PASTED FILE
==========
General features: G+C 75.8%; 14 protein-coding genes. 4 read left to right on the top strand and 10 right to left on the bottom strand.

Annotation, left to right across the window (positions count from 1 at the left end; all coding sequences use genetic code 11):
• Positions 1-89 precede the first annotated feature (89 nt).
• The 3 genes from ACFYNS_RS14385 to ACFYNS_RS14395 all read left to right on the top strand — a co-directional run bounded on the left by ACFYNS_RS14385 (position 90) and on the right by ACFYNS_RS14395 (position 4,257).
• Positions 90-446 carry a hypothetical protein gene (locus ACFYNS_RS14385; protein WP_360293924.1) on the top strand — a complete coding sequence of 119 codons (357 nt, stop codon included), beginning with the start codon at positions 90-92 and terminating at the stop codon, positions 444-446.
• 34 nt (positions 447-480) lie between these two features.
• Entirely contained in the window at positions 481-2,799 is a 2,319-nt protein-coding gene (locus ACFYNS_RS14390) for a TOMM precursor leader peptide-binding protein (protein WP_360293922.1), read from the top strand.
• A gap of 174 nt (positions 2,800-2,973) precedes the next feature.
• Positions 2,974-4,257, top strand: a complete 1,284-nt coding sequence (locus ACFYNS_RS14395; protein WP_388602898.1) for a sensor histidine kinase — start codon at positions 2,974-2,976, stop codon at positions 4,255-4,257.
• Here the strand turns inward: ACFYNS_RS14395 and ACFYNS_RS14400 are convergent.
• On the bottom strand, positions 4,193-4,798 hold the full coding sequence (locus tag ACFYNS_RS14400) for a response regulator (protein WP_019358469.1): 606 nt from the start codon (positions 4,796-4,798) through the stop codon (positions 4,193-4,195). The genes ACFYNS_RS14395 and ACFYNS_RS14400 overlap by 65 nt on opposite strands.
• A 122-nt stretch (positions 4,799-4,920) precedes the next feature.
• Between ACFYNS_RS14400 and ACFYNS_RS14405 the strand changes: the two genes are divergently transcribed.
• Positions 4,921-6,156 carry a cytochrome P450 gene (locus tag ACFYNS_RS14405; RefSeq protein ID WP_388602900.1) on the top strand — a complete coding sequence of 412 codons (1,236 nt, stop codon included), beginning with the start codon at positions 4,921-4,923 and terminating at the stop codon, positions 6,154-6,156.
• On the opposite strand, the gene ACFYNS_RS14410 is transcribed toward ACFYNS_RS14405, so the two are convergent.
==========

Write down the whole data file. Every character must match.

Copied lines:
General features: G+C 75.8%; 14 protein-coding genes. 4 read left to right on the top strand and 10 right to left on the bottom strand.

Annotation, left to right across the window (positions count from 1 at the left end; all coding sequences use genetic code 11):
• Positions 1-89 precede the first annotated feature (89 nt).
• The 3 genes from ACFYNS_RS14385 to ACFYNS_RS14395 all read left to right on the top strand — a co-directional run bounded on the left by ACFYNS_RS14385 (position 90) and on the right by ACFYNS_RS14395 (position 4,257).
• Positions 90-446 carry a hypothetical protein gene (locus ACFYNS_RS14385; protein WP_360293924.1) on the top strand — a complete coding sequence of 119 codons (357 nt, stop codon included), beginning with the start codon at positions 90-92 and terminating at the stop codon, positions 444-446.
• 34 nt (positions 447-480) lie between these two features.
• Entirely contained in the window at positions 481-2,799 is a 2,319-nt protein-coding gene (locus ACFYNS_RS14390) for a TOMM precursor leader peptide-binding protein (protein WP_360293922.1), read from the top strand.
• A gap of 174 nt (positions 2,800-2,973) precedes the next feature.
• Positions 2,974-4,257, top strand: a complete 1,284-nt coding sequence (locus ACFYNS_RS14395; protein WP_388602898.1) for a sensor histidine kinase — start codon at positions 2,974-2,976, stop codon at positions 4,255-4,257.
• Here the strand turns inward: ACFYNS_RS14395 and ACFYNS_RS14400 are convergent.
• On the bottom strand, positions 4,193-4,798 hold the full coding sequence (locus tag ACFYNS_RS14400) for a response regulator (protein WP_019358469.1): 606 nt from the start codon (positions 4,796-4,798) through the stop codon (positions 4,193-4,195). The genes ACFYNS_RS14395 and ACFYNS_RS14400 overlap by 65 nt on opposite strands.
• A 122-nt stretch (positions 4,799-4,920) precedes the next feature.
• Between ACFYNS_RS14400 and ACFYNS_RS14405 the strand changes: the two genes are divergently transcribed.
• Positions 4,921-6,156 carry a cytochrome P450 gene (locus tag ACFYNS_RS14405; RefSeq protein ID WP_388602900.1) on the top strand — a complete coding sequence of 412 codons (1,236 nt, stop codon included), beginning with the start codon at positions 4,921-4,923 and terminating at the stop codon, positions 6,154-6,156.
• On the opposite strand, the gene ACFYNS_RS14410 is transcribed toward ACFYNS_RS14405, so the two are convergent.